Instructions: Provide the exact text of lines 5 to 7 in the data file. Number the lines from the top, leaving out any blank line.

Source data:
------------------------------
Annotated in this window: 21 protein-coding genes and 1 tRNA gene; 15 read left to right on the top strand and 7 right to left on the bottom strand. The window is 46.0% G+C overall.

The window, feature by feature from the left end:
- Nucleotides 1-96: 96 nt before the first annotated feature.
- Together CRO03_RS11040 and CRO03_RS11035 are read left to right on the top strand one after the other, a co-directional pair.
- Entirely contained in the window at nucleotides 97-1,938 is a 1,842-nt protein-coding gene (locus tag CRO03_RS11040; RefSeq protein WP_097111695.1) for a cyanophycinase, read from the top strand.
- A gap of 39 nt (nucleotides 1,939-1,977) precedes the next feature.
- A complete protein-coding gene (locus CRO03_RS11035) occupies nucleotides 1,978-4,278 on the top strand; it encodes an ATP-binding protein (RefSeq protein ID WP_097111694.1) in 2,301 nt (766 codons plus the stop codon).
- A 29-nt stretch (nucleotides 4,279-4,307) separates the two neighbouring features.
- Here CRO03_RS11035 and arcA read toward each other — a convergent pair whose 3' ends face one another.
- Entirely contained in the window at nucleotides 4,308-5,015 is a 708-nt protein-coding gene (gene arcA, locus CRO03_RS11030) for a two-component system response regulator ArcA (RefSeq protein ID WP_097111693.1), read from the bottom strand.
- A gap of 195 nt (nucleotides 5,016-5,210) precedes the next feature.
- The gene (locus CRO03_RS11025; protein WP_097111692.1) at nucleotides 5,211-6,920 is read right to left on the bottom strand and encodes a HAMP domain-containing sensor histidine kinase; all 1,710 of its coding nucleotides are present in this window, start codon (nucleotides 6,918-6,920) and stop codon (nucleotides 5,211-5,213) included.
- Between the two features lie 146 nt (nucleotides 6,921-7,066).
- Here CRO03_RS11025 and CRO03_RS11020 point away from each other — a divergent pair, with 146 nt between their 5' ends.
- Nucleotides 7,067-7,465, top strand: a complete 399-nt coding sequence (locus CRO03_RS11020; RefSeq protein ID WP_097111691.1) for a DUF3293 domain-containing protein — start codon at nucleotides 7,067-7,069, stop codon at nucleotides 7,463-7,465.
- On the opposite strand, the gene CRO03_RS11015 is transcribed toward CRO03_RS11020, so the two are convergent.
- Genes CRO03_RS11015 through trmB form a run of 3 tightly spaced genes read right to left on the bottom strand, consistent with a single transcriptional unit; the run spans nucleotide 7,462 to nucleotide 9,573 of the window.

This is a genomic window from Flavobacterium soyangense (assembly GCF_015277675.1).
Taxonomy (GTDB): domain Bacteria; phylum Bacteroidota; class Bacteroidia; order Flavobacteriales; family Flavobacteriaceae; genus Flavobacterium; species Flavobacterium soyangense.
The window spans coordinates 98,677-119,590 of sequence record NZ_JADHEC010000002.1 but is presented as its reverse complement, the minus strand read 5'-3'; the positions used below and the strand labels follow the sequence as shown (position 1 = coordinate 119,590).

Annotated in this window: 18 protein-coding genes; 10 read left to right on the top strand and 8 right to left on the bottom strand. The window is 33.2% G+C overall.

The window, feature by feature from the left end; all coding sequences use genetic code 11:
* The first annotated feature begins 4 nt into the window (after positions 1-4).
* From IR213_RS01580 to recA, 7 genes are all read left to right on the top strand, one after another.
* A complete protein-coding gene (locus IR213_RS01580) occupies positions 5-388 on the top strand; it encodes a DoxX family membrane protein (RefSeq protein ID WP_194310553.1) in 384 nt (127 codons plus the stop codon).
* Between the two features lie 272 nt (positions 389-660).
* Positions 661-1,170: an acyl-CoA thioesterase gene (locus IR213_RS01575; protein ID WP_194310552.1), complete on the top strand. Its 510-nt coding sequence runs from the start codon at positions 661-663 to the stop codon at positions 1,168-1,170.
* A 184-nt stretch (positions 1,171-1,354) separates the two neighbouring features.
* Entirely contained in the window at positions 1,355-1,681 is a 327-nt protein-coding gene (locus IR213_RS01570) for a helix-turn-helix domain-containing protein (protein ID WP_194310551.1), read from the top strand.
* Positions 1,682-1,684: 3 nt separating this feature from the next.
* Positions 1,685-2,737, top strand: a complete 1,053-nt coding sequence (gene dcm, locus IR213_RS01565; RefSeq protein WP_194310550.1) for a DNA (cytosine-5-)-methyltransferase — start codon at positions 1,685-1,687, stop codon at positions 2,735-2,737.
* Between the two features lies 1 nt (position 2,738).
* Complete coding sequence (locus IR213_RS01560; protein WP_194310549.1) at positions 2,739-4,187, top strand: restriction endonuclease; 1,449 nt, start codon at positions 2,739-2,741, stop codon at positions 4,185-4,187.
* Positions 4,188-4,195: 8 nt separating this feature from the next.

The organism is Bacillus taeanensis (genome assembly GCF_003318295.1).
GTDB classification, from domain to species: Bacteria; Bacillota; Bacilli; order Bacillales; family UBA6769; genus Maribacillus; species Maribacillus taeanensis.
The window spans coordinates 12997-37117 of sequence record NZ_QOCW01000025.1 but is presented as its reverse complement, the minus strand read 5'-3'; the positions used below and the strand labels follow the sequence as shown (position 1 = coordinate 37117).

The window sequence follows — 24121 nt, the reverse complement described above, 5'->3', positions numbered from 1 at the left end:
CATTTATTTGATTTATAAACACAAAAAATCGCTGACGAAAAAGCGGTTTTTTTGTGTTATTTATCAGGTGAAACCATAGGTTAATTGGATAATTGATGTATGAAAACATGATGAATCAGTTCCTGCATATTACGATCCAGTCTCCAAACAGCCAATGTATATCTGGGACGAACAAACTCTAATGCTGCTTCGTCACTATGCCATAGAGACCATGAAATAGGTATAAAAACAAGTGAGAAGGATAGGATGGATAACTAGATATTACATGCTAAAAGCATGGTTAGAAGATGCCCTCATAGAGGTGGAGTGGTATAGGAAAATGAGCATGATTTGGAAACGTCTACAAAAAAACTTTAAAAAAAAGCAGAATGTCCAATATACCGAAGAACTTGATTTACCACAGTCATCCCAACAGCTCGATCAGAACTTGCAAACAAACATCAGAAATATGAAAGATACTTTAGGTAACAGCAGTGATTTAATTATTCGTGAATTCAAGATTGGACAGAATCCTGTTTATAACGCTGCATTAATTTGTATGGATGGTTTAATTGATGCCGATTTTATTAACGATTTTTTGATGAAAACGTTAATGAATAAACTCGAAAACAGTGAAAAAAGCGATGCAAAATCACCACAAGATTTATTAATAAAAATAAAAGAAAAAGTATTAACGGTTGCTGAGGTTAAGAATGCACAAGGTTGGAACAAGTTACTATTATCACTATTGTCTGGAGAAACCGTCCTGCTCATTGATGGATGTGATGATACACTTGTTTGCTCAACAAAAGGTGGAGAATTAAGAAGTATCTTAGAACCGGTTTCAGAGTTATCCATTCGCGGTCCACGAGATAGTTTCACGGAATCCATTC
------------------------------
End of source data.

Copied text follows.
- Entirely contained in the window at nucleotides 97-1,938 is a 1,842-nt protein-coding gene (locus tag CRO03_RS11040; RefSeq protein WP_097111695.1) for a cyanophycinase, read from the top strand.
- A gap of 39 nt (nucleotides 1,939-1,977) precedes the next feature.
- A complete protein-coding gene (locus CRO03_RS11035) occupies nucleotides 1,978-4,278 on the top strand; it encodes an ATP-binding protein (RefSeq protein ID WP_097111694.1) in 2,301 nt (766 codons plus the stop codon).